The Kettles and their fifteen children are about to be evicted from their rundown rustic home when Pa wins the grand prize by coming up with a new tobacco slogan. Birdie Hicks is jealous of...
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When Pa wins a jingle-writing contest, he and Ma head for New York City. They they get in trouble with gangsters when they lose some stolen money which they had already agreed to deliver to one of the thugs.
On their wedding night Bob informs his new bride Betty that he has bought a chicken farm. An abandoned chicken farm, to be exact, which is obvious when the two move in. Betty endures Bob's ... See full summary »
Elwin Kettle might win a scholarship to an agricultural college. Essay contest judges Mannering and Crosby decide to choose between the two finalist by spending the weekend at the home of ... See full summary »
Ma and Pa are trying to raise enough money at the county fair to send their daughter Rosie to college. Ma competes in baking and Pa enters a trotter in a horse race, while Rosie takes up with handsome young Marvin Johnson.
Ma and Pa, along with daughter Rosie, go off to Hawaii in answer to cousin Rodney's call for help running his pineapple farm while he recovers from an illness. Pa soon causes a major explosion and gets himself kidnapped.
The Kettles are in Paris along with their daughter-in-law's parents the Parkers. Pa tries to buy racy postcards. He also gets in big trouble when he is given a letter to deliver to Adolph ... See full summary »
Ma and the kids head back to the Ozarks for a visit with Uncle Sedge (essentially a Pa Kettle replacement). He's working his way through a twenty years long relationship with Miss Bedelia ... See full summary »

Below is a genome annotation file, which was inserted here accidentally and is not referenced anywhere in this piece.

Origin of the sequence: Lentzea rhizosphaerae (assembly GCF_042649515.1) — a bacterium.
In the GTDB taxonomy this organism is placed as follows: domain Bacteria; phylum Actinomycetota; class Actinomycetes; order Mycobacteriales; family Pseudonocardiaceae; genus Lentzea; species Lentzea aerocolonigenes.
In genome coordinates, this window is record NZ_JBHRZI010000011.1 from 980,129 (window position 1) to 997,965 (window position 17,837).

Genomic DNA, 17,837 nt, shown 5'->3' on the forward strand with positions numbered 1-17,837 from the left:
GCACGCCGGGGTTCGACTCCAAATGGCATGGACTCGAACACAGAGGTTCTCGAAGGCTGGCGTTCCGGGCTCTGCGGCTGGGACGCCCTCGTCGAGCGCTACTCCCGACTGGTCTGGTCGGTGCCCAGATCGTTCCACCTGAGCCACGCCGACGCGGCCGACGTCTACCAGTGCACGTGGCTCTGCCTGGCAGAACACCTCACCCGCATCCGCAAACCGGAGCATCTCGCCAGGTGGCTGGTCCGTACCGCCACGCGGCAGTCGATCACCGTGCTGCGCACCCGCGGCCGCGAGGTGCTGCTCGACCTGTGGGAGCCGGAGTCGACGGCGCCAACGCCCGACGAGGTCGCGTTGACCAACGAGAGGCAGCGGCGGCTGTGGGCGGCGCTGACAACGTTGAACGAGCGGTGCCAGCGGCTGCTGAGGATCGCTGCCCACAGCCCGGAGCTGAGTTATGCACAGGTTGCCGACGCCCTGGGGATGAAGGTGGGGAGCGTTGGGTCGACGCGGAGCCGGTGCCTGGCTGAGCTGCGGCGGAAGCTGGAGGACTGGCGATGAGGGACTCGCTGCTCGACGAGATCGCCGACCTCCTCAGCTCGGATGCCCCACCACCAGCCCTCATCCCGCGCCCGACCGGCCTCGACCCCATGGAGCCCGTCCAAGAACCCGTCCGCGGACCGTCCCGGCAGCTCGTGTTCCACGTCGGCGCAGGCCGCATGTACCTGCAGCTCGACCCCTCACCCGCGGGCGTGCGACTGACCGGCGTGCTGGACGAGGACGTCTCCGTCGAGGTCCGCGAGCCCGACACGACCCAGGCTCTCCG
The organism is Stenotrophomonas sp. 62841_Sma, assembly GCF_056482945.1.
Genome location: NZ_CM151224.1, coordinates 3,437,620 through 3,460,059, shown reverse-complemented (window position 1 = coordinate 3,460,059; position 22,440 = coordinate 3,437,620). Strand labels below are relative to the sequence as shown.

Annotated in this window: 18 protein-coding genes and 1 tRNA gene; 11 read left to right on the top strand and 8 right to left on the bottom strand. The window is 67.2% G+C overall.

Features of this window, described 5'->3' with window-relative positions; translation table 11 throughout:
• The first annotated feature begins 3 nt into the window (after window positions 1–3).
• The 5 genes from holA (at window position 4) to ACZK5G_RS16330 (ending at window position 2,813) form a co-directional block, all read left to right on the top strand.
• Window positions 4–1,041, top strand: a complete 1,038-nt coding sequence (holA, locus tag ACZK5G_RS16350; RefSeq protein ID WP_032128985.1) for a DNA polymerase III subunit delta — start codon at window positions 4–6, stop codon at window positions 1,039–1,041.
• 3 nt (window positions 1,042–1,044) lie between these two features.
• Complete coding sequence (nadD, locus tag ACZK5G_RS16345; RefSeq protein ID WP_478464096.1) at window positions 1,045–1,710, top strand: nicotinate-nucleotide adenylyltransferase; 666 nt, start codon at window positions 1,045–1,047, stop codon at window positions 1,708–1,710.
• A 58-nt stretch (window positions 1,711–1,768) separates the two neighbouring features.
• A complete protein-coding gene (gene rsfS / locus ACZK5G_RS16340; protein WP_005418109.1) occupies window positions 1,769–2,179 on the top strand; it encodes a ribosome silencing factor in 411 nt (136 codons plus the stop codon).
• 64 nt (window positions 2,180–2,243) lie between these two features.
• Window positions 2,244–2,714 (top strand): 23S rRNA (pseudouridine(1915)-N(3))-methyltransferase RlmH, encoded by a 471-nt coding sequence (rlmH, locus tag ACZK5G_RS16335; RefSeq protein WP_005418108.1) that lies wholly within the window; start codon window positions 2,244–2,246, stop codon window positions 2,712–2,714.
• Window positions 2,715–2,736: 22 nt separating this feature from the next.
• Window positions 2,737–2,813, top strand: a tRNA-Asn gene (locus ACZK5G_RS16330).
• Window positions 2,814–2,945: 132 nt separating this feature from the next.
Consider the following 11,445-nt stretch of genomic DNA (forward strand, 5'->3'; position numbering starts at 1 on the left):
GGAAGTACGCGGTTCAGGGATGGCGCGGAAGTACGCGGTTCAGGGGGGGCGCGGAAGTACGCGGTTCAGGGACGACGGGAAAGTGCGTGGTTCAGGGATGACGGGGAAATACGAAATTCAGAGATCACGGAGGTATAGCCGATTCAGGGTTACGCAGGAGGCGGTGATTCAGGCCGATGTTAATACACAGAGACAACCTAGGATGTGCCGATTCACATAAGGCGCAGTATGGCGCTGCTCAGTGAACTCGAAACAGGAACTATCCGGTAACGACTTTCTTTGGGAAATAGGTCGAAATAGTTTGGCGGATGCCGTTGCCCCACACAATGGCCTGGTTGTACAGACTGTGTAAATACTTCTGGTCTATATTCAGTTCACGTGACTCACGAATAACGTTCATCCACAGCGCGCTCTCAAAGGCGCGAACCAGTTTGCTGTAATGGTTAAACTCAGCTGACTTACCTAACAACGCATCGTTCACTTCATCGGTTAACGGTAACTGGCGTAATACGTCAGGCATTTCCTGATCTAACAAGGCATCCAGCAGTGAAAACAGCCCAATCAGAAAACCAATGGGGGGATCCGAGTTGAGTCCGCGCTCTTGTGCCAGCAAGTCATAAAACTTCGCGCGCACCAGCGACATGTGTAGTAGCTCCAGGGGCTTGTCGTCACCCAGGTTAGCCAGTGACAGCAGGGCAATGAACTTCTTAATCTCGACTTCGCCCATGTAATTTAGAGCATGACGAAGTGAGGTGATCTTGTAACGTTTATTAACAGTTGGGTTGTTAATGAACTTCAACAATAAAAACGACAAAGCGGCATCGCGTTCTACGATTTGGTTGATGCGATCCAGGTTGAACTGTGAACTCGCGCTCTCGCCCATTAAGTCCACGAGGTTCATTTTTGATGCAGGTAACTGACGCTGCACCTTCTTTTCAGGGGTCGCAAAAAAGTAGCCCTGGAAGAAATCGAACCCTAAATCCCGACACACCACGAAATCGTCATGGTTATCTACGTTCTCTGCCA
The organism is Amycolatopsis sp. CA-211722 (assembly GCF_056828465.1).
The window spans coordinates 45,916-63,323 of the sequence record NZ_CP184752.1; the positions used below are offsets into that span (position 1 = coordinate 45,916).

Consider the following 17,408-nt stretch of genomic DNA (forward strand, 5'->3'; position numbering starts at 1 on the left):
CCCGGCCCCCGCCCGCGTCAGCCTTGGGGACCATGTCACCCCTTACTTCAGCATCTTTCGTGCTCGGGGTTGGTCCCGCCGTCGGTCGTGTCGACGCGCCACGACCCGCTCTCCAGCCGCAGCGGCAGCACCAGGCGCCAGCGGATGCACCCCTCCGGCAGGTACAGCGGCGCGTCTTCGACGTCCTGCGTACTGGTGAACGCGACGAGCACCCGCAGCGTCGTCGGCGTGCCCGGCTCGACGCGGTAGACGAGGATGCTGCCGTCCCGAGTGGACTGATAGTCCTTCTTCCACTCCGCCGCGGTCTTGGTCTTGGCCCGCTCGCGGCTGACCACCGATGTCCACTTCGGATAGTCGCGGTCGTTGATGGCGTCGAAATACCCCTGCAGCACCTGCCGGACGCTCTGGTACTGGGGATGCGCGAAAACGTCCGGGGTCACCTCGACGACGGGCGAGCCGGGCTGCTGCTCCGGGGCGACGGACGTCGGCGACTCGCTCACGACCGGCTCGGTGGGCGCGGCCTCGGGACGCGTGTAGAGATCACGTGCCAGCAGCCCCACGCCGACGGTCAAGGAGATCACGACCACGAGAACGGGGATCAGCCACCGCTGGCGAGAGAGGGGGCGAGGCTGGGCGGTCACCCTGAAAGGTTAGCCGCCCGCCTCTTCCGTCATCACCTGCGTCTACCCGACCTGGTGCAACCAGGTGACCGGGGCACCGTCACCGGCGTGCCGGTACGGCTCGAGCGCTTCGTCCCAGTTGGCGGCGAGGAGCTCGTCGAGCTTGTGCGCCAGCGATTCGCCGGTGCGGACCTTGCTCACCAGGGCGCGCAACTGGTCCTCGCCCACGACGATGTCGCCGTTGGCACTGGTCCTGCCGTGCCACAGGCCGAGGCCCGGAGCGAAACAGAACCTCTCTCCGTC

Nicky and Tacy are going to be married. Nicky wants to save up money for a house, but Tacy dreams of starting off with their own home on wheels--a trailer. After the two are hitched, they ... See full summary »
On a train trip West to become a mail order bride Susan Bradley meets a cheery crew of young women traveling out to open a " Harvey House " restaurant at a remote whistle stop to provide ... See full summary »
The Kettles and their fifteen children are about to be evicted from their rundown rustic home when Pa wins the grand prize by coming up with a new tobacco slogan. Birdie Hicks is jealous of the family's new wealth, which includes a completely automated modern home, and accuses Pa of stealing the slogan. Reporter Kim Parker proves Birdie wrong and marries Tom Kettle. Written by
Ed Stephan <email@example.com>
One of the modern paintings hanging in the Kettles' new home, is by Fernand Léger, whose work had focused on the machine age the alienation of the individual as he became a consumer. See more »
When Ma puts the kids to bed, you can see the covers are rumpled. Then, when she attempts to turn off the lights, she hits the switch to put away the beds. When the beds come back down, you can see 3 of the 4 beds are neatly made and there are dolls instead of kids. When you see them in the next shot, they are as they were before they went into the wall. See more »
Ma and Pa Kettle live in a falling down shack with 14 of their 15 kids. Tom, the eldest, is away at college. Ma can't remember all of her kids names, and Pa is extremely lazy. Pa enters a contest to supply a slogan for a tobacco company so he can get a new tobacco pouch. They end up winning the grand prize, a new, modern house with many electronic features. My expectations of this film was that it would have more slapstick elements in it, like Laurel and Hardy or Abbott and Costello, but it doesn't. It has gentle humor, most of it stemming from Pa Kettle's "fish out of water" situations, ie a poor country man living in a house with modern conveniences. This film was OK, but I really didn't laugh out loud too many times. More of a gentle type of humor, it just brought smiles to my face.
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